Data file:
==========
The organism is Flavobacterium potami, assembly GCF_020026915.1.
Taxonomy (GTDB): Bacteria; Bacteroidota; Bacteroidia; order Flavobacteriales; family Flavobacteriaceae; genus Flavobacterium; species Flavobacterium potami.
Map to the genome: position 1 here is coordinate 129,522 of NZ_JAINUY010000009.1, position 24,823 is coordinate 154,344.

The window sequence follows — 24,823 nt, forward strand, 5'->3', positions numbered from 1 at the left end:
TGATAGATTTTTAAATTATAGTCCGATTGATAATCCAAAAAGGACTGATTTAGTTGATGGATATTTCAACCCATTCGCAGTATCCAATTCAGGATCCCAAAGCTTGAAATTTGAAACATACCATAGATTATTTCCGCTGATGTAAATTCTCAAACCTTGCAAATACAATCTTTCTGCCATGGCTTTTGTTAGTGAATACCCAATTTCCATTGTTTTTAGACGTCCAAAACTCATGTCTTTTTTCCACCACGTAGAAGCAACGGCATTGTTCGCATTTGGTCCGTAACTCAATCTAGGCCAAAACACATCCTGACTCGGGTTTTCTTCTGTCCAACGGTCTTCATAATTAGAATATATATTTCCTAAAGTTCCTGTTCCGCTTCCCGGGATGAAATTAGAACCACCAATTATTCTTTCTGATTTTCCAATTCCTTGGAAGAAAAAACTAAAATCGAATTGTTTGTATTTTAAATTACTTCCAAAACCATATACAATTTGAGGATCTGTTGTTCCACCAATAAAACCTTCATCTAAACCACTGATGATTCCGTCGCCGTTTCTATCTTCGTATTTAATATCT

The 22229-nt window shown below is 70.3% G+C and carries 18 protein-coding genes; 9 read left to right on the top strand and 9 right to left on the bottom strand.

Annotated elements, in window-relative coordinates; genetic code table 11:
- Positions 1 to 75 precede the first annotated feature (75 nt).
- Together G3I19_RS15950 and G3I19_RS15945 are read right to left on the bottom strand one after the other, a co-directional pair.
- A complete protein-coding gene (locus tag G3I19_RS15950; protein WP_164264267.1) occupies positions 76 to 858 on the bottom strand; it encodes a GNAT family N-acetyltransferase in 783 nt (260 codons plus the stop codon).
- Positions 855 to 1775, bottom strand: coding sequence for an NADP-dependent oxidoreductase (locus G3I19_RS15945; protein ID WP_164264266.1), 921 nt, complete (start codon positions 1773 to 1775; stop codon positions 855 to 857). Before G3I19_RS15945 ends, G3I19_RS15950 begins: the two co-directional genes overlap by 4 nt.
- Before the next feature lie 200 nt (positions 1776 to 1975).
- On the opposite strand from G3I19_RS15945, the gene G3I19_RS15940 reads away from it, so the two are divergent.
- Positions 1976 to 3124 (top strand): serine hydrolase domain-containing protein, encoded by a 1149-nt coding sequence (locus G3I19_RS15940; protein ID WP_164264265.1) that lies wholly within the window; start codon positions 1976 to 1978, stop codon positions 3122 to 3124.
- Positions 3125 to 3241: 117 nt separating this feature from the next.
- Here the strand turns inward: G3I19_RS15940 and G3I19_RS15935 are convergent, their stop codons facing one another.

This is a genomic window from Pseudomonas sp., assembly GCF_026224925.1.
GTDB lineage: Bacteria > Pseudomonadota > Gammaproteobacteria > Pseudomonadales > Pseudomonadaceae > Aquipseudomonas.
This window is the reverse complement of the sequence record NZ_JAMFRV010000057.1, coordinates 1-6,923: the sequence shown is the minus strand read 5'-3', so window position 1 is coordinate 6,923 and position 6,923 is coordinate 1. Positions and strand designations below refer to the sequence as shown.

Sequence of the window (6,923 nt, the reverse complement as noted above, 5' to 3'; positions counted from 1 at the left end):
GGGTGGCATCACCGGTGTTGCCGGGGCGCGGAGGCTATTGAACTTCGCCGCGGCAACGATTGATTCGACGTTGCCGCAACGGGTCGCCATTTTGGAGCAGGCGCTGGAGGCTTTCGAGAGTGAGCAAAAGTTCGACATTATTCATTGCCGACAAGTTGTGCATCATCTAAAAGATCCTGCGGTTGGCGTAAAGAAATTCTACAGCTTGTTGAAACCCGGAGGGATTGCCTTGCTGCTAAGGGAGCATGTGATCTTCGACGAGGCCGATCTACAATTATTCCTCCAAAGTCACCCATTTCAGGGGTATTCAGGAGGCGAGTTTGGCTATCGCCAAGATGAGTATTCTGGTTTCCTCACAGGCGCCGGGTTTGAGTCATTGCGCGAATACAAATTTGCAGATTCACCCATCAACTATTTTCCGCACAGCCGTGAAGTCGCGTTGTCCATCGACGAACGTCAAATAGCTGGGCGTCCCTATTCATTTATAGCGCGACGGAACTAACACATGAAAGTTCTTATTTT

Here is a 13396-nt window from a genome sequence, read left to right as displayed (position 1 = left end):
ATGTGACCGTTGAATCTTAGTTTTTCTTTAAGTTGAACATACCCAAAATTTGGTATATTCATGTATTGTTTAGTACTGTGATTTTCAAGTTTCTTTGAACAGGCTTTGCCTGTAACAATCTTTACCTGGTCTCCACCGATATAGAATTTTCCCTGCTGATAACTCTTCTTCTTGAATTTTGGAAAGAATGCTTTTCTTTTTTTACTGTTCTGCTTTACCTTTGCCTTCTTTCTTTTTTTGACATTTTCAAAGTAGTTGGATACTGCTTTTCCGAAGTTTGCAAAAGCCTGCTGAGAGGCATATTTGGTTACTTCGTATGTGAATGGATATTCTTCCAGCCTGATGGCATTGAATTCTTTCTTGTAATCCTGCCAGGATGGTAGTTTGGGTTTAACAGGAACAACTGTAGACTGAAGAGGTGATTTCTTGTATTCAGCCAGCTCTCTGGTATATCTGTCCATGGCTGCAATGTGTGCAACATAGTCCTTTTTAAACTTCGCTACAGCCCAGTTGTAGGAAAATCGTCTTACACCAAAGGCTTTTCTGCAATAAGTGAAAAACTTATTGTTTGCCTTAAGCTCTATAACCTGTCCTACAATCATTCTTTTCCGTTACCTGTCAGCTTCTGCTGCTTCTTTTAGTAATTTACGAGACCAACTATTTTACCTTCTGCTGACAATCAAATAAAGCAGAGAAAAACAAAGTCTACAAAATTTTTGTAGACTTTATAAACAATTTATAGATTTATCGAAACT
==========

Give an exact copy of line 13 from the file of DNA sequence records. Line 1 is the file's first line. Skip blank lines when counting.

- On the opposite strand from G3I19_RS15945, the gene G3I19_RS15940 reads away from it, so the two are divergent.